Southern Utah Wanderings | Canyons of the Escalante
Friday, October 10, 2014
After another good night of sleep under the stars we awoke to clear skies with the morning sunlight striking the Straight Cliffs in the distance. Today we planned to hike to a couple of popular and short slot canyons known as Zebra and Tunnel. Jared and I had actually planned on hiking to these two slot canyons back in 2010 when we were in the area for our first October trip to southern Utah together, however we were chased away by heavy rain and flash flooding that week, so we never did get to visit them. After a quick breakfast we packed up camp and drove back to the Hole-in-the-Rock Road and parked at the trailhead for Halfway Hollow. We hiked down Halfway Hollow a few miles until we reached it’s confluence with Harris Wash and then hiked up Harris Wash a short distance to the entrance for Zebra.
Morning light on the Straight Cliffs from our campsite above Harris Wash.
Sandstone domes along Halfway Hollow as we neared Harris Wash.
Hiking in the wide and sandy Harris Wash.
When we reached the entrance to Zebra we found that it was full of water. I had read that the entrance can sometimes be full of deep water, so I had brought my sandals along, just in case. I’m glad that I did. I put on my sandals and started wading through using my tripod to gauge the depth as I went. It got deep pretty quickly. I had to hold my camera up out of the water with one hand and check the depth with the tripod in my other hand. It was a little awkward. At it’s deepest point, I’d guess the water was somewhere between 4 and 5 feet deep. The walls of the canyon kept getting closer together as I waded through the water making movement even more difficult. Needless to say, it got a little tight in there. Eventually I was able to climb up out of the water and into the most interesting part of the Zebra slot so I could take photos. I’m not one who normally climbs and chimneys through these tight slot canyons, so it was a little difficult for me and I scraped up my arms and legs pretty good on the rough sandstone canyon walls. Photographing in here was also pretty difficult since I needed to setup a tripod for longer exposures in the low light, and setting up a tripod in the tight confines was frustrating, to say the least. When I had entered the canyon and started wading through the water, Jared decided that he was going to stay back and wait for me, but after I had been photographing the slot for a little while I heard him coming through the water. He had changed his mind and was going to check it out after all. While I didn’t find the water too cold and had no problems standing in it for extended lengths of time without moving, Jared found it pretty cold.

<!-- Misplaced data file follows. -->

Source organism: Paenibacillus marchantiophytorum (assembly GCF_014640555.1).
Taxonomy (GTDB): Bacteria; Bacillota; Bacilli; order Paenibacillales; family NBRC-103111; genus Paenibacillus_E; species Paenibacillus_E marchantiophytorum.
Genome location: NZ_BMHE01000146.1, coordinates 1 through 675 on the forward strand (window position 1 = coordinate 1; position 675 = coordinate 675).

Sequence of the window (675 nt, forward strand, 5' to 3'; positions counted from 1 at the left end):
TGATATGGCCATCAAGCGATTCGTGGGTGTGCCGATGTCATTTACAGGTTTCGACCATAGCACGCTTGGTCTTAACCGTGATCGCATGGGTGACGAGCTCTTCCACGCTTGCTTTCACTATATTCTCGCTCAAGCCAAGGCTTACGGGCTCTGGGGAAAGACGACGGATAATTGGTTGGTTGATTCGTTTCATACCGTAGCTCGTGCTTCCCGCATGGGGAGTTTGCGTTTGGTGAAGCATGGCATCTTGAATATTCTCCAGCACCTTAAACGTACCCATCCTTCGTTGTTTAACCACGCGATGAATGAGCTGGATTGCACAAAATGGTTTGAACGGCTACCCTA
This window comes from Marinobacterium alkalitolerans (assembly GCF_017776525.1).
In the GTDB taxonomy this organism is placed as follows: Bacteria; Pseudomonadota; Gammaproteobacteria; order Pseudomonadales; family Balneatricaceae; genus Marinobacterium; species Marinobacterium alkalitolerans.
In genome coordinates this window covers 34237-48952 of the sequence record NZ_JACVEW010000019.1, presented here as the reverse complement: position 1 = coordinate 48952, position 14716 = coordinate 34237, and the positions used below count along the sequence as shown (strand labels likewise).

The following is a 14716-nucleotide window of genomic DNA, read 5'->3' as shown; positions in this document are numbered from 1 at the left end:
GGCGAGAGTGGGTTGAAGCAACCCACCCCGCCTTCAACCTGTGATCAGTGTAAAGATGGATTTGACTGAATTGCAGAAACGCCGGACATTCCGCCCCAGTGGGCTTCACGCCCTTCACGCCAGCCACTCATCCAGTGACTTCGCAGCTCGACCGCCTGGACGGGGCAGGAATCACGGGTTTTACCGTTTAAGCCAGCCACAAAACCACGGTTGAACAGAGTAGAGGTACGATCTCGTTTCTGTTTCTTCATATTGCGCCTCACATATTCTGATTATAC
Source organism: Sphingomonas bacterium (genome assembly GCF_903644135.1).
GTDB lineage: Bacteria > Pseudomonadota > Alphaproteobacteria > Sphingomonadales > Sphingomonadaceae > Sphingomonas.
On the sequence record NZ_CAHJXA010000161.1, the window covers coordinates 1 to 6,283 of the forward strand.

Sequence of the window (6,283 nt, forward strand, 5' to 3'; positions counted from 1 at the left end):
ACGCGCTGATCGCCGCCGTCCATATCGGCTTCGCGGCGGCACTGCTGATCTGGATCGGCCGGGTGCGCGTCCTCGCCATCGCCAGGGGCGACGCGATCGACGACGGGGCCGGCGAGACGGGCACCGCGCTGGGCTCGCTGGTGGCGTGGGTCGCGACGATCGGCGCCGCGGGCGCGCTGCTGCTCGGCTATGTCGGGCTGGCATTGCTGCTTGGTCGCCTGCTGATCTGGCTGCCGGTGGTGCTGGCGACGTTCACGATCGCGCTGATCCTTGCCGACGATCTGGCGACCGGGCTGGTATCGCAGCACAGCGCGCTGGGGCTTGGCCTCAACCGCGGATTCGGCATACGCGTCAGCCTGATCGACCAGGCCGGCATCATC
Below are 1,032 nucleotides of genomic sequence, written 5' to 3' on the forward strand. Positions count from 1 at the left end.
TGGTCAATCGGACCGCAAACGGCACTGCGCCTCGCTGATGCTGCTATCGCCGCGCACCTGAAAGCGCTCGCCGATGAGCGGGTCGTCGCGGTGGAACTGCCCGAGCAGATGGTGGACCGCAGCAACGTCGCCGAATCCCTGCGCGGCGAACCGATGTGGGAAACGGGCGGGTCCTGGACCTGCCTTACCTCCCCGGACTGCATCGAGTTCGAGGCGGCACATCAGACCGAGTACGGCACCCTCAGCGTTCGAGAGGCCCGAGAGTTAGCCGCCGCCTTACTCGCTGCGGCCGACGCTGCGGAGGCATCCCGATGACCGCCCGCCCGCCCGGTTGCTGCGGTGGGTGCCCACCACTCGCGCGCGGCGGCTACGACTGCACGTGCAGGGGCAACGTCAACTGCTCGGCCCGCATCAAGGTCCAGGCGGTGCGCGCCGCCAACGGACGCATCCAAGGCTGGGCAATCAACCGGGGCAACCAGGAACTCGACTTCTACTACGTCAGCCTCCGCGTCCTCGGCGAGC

Calm water in Zebra before walking into it.
Rippled water and closing canyon walls.
The well-known portion of Zebra Canyon.
Jared sets up his tripod for a shot.
I really liked the warm reflected light on the right wall in this photo.
Climbing back out the narrow slot.
Taking a photo of Jared taking a photo of me in the water.
Thanks to this short hike into Zebra, my tripod didn’t work right for the rest if the week since it got full of sand and water. I had to thoroughly clean it when I got back home.
After getting back out of the slot we dried off and warmed back up in the sunlight before hiking across a sea of sandstone and moqui marbles to reach the back entrance of the Tunnel slot. It turned out to be a nice colorful area to explore. We managed to find the right drainage and dropped down into the canyon that would lead us to our destination. I had left my sandals on for the hike since I wasn’t sure if Tunnel would be full of water or not. It was a good decision as there was about 3-4 feet of water in the middle of Tunnel.
Moqui marbles were everywhere up here.
Following the canyon to Tunnel.
The final passage to Tunnel. It’s that crack at the end which is also where the water started.
Looking through to the other side. It was pretty dark in there.
Jared following me out.
There was a little nice reflected light above the entrance.
The entrance that you would first see if hiking to it from Harris Wash.
We returned to Harris Wash and completed the loop before hiking back up Halfway Hollow to my Jeep that the trailhead.